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Government House, Battleford

Government Ridge, Battleford, Saskatchewan, S0M, Canada

Formally Recognized: 1984/03/27

Government House shortly after it opened in 1877.; Government of Canada, Parks Canada, B.G. 1.
Historic photo
After years of alterations, Government House as it stood in its final stage.; Government of Saskatchewan, Frank Korvemaker, 1979.
Government House, c. 1979.
Stabilized ruins of the 2003 fire.; Government of Saskatchewan, Calvin Fehr, 2004
Remains of Government House, 2004.

Other Name(s)

Government House, Battleford
Battleford Indian Industrial Academy

Links and documents

Construction Date(s)

1876/01/01 to 1877/12/31

Listed on the Canadian Register: 2005/04/26

Statement of Significance

Description of Historic Place

Government House, Battleford is a Provincial Heritage Property located on a scenic hilltop overlooking the junction of the Battle and North Saskatchewan Rivers in the Town of Battleford. The site consists of a ¾-hectare parcel of landscaped grounds, which includes a brick chimney, foundation, and other stabilized ruins from a fire that destroyed the building in June of 2003. The designation also includes two non-contributing buildings.

Heritage Value

The heritage value of the Government House site at Battleford resides in its status as the location of the first official seat of government for the North-West Territories. Chosen because of its commanding presence on a hilltop that overlooked the river valley and burgeoning community of the Territorial capital of Battleford, Government House imparted a sense of authority and established a government presence in the North-West Territories. Constructed in 1876-1877, the original building was the first permanent residence of the Territories' Lieutenant-Governor and the legislative centre for the appointed Territorial Council. More than two-thirds of Canada's geographic land mass was administered from this location from 1878 until 1883, when the Territorial capital was moved to Regina.

Heritage value also lies in the site's status as the location of the first Indian Industrial School in western Canada. Converted in 1883 for the purpose of educating First Nations children in agriculture and the trades, the Industrial School was also a vehicle for the federal government's policy of assimilation, which promoted this form of education as a way to prepare First Nations children for entry into Euro-Canadian society. It was during this phase that the building underwent significant alterations in order to accommodate the growing student population. In 1889, two major additions were completed, which included an extension to the east end of the main building as well as a smaller wing at the rear. Over the course of its 30 year existence, thousands of students passed through the school until a change in educational policy led to its closure in 1914.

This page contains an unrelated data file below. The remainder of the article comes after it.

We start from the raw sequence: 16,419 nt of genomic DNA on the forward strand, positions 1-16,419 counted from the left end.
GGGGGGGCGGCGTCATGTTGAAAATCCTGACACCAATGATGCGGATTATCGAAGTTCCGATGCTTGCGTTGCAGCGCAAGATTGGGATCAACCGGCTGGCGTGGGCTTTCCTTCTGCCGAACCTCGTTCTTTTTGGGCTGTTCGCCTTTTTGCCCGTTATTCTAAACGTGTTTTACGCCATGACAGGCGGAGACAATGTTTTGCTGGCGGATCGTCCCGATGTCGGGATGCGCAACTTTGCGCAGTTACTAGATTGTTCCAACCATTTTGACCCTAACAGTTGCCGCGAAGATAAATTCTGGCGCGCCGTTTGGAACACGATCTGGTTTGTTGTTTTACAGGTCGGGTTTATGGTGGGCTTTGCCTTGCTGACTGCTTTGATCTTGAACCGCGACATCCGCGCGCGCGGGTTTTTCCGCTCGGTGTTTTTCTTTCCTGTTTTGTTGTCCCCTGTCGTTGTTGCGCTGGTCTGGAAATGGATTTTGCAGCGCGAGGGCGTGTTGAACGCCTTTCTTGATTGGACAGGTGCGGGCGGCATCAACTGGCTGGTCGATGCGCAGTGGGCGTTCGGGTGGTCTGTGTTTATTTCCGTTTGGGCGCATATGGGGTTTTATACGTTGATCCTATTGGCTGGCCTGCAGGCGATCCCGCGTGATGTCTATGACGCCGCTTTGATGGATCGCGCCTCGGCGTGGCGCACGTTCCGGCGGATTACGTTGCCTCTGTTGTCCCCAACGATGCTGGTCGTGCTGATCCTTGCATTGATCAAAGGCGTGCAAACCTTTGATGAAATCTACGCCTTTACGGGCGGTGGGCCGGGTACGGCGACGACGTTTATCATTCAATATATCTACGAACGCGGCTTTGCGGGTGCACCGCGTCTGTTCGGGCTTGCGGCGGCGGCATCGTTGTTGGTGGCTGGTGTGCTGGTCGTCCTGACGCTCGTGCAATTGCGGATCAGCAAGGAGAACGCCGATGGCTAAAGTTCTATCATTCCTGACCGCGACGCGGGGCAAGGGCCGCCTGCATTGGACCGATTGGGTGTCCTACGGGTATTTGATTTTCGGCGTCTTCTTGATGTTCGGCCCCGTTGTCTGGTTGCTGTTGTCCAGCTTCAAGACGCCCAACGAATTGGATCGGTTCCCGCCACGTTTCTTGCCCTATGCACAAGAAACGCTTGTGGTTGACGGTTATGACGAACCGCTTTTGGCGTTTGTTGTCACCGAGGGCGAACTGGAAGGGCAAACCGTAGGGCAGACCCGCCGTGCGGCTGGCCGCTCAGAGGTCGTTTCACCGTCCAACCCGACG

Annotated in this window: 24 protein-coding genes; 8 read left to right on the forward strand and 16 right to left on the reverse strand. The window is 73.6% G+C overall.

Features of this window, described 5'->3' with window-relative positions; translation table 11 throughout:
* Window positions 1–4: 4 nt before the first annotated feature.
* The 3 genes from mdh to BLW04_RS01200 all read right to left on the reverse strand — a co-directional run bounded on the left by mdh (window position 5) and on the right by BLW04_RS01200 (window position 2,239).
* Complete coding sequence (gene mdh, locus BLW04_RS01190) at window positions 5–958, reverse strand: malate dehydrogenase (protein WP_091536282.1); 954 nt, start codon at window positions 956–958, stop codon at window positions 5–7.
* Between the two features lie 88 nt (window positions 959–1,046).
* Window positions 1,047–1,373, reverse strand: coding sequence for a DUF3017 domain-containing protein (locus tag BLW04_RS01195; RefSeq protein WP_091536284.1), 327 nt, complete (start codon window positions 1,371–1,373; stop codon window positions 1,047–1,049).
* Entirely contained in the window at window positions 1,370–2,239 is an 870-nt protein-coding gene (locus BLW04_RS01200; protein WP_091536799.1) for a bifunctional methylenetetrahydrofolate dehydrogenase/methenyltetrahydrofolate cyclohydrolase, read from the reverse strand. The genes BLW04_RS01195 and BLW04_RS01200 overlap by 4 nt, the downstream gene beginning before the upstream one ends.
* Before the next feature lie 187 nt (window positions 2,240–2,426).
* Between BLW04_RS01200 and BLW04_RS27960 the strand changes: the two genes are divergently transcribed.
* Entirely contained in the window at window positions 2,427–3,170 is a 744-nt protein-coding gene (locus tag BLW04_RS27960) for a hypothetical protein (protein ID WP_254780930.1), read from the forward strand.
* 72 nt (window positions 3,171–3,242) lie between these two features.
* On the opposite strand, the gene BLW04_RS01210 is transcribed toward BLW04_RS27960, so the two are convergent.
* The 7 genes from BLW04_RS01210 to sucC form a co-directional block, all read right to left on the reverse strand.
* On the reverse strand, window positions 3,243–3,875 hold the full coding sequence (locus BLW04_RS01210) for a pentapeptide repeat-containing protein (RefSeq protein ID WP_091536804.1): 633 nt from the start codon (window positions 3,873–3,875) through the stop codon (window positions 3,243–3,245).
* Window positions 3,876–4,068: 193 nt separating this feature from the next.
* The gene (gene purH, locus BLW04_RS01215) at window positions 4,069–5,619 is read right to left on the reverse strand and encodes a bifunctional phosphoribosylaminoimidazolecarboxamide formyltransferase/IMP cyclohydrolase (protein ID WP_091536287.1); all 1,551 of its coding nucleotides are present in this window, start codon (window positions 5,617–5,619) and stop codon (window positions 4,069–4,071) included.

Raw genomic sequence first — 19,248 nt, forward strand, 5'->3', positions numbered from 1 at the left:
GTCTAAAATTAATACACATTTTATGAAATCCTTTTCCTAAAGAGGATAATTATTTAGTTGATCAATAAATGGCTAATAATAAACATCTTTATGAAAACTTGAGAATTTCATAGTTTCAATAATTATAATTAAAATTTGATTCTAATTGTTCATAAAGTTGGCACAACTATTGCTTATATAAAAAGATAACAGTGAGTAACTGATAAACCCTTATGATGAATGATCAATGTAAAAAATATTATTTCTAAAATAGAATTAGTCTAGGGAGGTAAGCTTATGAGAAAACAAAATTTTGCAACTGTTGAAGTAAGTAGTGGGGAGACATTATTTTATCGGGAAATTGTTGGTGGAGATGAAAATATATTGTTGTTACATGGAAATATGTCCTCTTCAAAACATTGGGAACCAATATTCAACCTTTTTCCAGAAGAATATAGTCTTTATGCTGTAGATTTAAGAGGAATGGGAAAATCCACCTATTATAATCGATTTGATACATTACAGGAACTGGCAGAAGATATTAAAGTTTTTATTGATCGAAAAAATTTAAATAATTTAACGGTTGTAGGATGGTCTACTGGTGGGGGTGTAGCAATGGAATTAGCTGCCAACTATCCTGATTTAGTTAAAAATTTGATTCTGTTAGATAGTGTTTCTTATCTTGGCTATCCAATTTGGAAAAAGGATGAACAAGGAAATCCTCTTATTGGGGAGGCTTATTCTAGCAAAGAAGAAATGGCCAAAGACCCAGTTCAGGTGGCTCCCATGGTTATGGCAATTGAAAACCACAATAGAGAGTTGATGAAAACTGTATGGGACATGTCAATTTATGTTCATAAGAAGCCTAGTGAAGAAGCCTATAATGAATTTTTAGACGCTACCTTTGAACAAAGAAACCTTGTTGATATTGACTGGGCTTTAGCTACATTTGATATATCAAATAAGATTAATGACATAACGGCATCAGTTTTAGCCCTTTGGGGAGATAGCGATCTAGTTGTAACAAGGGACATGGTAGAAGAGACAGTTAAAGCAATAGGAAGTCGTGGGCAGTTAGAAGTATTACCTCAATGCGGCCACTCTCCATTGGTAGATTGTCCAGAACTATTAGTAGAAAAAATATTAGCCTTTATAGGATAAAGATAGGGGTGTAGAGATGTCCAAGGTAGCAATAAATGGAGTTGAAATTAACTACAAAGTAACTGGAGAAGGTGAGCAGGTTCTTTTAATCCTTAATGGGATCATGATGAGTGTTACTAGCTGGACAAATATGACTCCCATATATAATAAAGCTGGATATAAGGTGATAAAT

Further heritage value resides in the site's use as a religious complex. With the closure of the Indian Industrial School in 1914, the next phase of Government House began when the Seventh Day Adventist Academy was established, which operated here until 1931. Between 1932 and 1972, the Oblates of St. Mary's administered the Oblate House of Studies, later known as St. Charles Scholasticate, in which a boarding school and a seminary were operated. With its closure, the Oblates continued to use the facility as a novitiate until 1984.

Today, the site maintains its unimpeded view over the river valley. It is clearly marked by the surviving foundations and the remaining chimney, which stands as a monument to a site whose diverse history has made fundamental contributions to the province.

Sources:

Province of Saskatchewan, Notice of Intention to Designate as Provincial Heritage Property under The Heritage Property Act, December 20, 1983.

Province of Saskatchewan, Order to Designate as Provincial Heritage Property under The Heritage Property Act, March 27, 1984.

Character-Defining Elements

The heritage value of Government House, Battleford resides in the following character-defining elements:
-the remains of the original building, including the brick chimney, the foundation, and remnants of the walls;
-its hilltop location with its unimpeded, tree-framed view of the river valley.

Recognition

Jurisdiction

Saskatchewan

Recognition Authority

Government of Saskatchewan

Recognition Statute

Heritage Property Act, s. 39(1)

Recognition Type

Provincial Heritage Property

Recognition Date

1984/03/27

Historical Information

Significant Date(s)

1878/01/01 to 1883/12/31
1883/01/01 to 1914/12/31

Theme - Category and Type

Governing Canada
Government and Institutions

Function - Category and Type

Current

Community
Commemorative Monument

Historic

Government
Office or office building
Residence
Single Dwelling

Architect / Designer

Thomas S. Scott

Builder

J. E. Oliver

Additional Information

Location of Supporting Documentation

Department of Culture, Youth and Recreation Heritage Resources Branch 1919 Saskatchewan Drive Regina, SK File: PHP 20

Cross-Reference to Collection

Fed/Prov/Terr Identifier

PHP 20

Status

Published

Related Places

n/a

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